Scripture reading – Psalm 67; Psalm 69

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Our study of the Psalms continues with two songs of worship. According to its title, Psalm 67 was addressed to “The Chief Musician on Neginoth, A Psalm or Song” (it is believed that “Neginoth” was a stringed instrument).

Psalm 69 was titled “To the chief Musician upon Shoshannim” and described as “A Psalm of David.” The phrase “upon Shoshannim” no doubt denotes the instrument meant to accompany the psalm. “Shoshannim” means “lily,” and the instrument meant to accompany the song might have resembled the flower. The focus of today’s Bible study is Psalm 67.

A Prayer for God’s Grace and Mercy (Psalm 67:1)

Like other thanksgiving psalms, this brief but beautiful song is a petition to the God of Israel to be “merciful” and bless His people. The first verse echoed the priestly blessing recorded in Numbers 6:24-25 where we read, “24The Lord bless thee, and keep thee: 25The Lord make his face shine upon thee, and be gracious unto thee.” Psalm 67:1 and Numbers 6:24-25 are prayers that the LORD would shine His favor on Israel.

A Prayer for the Nations to Be Saved and Praise the LORD (67:2-5)

Verses 2-5 was a universal petition that, by the LORD blessing His people (67:1), all the nations of the earth would come to the LORD, be saved, and praise Him (Psalm 67:2-3). Notice the motivation for asking for the LORD’s blessings was not selfish, but as a testimony of God’s favor upon Israel before all the nations of the earth (Psalm 67:2-3).

In seeing God blessing His people, the psalmist aspired that the nations of the earth would turn to the LORD and “be glad and sing for joy” (Psalm 67:4a). By coming to the LORD, the people were assured that God was a righteous judge and would rule and “govern the nations upon earth” (67:4b). Distinct from earthly authorities, the LORD is a perfect and just judge.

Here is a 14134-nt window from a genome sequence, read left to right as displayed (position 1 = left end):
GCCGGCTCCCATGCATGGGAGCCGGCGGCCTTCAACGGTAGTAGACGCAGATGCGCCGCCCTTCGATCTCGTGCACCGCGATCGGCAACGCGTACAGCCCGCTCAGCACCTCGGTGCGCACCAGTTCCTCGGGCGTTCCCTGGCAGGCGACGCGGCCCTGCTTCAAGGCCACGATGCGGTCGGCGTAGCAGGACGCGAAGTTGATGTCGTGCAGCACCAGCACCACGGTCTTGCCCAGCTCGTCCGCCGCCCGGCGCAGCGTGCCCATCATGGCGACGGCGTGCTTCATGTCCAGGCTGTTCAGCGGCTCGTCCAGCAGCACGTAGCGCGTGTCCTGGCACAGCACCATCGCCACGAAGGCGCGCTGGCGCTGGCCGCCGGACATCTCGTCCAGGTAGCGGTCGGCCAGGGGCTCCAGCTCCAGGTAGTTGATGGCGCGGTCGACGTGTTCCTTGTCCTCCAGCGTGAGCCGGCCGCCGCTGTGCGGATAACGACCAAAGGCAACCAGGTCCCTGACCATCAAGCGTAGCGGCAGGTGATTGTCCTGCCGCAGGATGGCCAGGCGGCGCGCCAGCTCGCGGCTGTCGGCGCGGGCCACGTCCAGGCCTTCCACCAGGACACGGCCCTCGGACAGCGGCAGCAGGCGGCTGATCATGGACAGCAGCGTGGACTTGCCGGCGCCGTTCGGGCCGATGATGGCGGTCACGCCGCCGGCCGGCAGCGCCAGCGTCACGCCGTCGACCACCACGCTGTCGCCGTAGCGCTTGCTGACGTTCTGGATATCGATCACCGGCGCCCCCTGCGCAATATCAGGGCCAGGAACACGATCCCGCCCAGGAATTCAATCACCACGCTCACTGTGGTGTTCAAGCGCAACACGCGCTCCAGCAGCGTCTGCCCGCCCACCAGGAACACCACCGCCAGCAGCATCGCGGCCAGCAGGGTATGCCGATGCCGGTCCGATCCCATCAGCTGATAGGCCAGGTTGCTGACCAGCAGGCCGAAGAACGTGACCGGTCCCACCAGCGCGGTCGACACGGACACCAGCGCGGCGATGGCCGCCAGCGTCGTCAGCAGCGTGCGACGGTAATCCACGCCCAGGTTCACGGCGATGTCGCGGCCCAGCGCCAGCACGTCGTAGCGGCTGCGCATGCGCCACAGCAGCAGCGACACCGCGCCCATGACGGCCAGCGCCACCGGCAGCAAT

Unlike the scales of man’s justice, God’s judgment was described as perfectly righteous (67:4b). He is a just and holy God. He is kind and compassionate. What a great cause for rejoicing! “5Let the people praise thee, O God; Let all the people praise thee” (Psalm 67:5).

God’s Response to the Praise and Thanksgiving of the Nations (Psalm 67:6-7)

The psalmist observed that when a people and nation praise the LORD, in turn, He blesses the earth. The psalmist wrote, “6Then shall the earth yield her increase” (Psalm 67:6a). Having grown up on a family farm and enjoyed the fruit of a garden, the beauty of that promise resonates with me. Most do not toil in a garden, tilling the soil and planting seeds. Yet, be assured that the LORD blesses the labor of those who praise Him and promises that they will enjoy His blessings and the fruit of their work.

Twice, we read, “And God, even our own God, shall bless us. 7God shall bless us” (Psalm 67:6b-7a). When our hearts and thoughts are on the LORD, and we offer Him our praise and prayers of thanksgiving, He blesses us twofold! What an inspiring thought!

Closing thoughts –

It is a universal truth that What you sow, you will also reap. The verses of Psalm 67 assured worshippers that God blesses the labor of those who praise Him (Psalm 67:6b-7a). No wonder Paul exhorted the Thessalonian believers, saying, “Be not weary in well doing” (2 Thessalonians 3:13). He urged the same in his letter to Galatian believers, writing, “And let us not be weary in well doing: for in due season we shall reap, if we faint not” (Galatians 6:9).

Are you weary of toiling? Are you laden with burdens too heavy to carry? Remember the LORD’s promise to bless those who sincerely worship and praise Him. To those, the psalmist promised, “The earth shall yield her increase” (67:6a), and “all the ends of the earth shall fear him” (Psalm 67:7b, Psalm 22:27).

Take a few minutes, write down, and count your blessings. Offer to the LORD a prayer of thanksgiving for the multitude of His blessings, and be faithful in the labor and work you can do, knowing He will bless those who praise Him.

Copyright © 2023 – Travis D. Smith 

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